Prof. Hamilton is right on point…..The burden of continuous (year after year) budget deficits could prove painful on the U.S. economy down the road. Not just in terms of a weak dollar but also a fall in the material standard of living. (real gdp/capita)
    Remember, the deficit is not the real problem here. It’s that every recorded deficit adds to an already massive level of outstanding public debt. (around 9 trillion I believe)
    The federal gov’t, just like the household, has a budget constraint that must be adhered to over the long run..(i.e. no ponzi schemes and long-run solvency is a fact of life)
    ..Amazing how so many “economists” seem to forget this fundamental piece of theory.

  9. Footwedge

    It is hard to be long term (5-10 yrs)optimistic with the amount of dillusion that exists in our country. We are fast becoming a cold Guatamala (no offense meant to Gautamala) with mushrooming debt service and declining productive capabilities. I’m not sure if this will be a long or short recession – although I think we should hope for a long one – but I suspect it will be short (or appear to be)so we can get back to doing what we do best which is living a so called asset-based (read debt based) economy. If so, I think it reasonable to plan on the next president to be one term and an extremely tough next decade. Hope I’m wrong but planning on being right.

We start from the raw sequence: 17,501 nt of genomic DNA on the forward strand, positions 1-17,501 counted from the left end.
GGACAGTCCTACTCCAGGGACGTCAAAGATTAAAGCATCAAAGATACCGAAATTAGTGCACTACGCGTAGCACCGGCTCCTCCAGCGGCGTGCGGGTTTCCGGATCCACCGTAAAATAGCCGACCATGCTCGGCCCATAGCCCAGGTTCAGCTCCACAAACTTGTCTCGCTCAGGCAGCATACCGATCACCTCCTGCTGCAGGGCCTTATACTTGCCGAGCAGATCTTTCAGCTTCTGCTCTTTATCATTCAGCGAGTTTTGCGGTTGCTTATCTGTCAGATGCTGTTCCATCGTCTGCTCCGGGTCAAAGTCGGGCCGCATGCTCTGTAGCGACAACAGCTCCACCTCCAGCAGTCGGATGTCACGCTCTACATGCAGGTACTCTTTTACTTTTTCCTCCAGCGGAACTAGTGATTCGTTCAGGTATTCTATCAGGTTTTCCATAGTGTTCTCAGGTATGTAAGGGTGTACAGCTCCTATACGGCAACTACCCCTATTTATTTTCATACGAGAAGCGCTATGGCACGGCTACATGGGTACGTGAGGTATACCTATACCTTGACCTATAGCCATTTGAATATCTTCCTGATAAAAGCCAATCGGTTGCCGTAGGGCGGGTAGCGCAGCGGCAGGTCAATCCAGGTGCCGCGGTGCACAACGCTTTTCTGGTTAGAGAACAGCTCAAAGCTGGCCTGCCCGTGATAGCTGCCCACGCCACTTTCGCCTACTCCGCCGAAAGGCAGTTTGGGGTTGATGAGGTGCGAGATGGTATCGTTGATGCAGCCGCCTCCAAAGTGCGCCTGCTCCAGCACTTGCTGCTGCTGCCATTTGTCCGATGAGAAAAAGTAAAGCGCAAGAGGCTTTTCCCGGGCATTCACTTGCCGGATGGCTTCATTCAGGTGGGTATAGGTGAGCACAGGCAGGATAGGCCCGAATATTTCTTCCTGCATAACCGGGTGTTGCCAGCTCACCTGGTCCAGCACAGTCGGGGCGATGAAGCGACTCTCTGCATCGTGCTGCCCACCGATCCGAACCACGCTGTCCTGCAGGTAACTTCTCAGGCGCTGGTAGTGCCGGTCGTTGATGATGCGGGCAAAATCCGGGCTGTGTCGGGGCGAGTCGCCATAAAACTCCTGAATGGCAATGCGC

10. kharris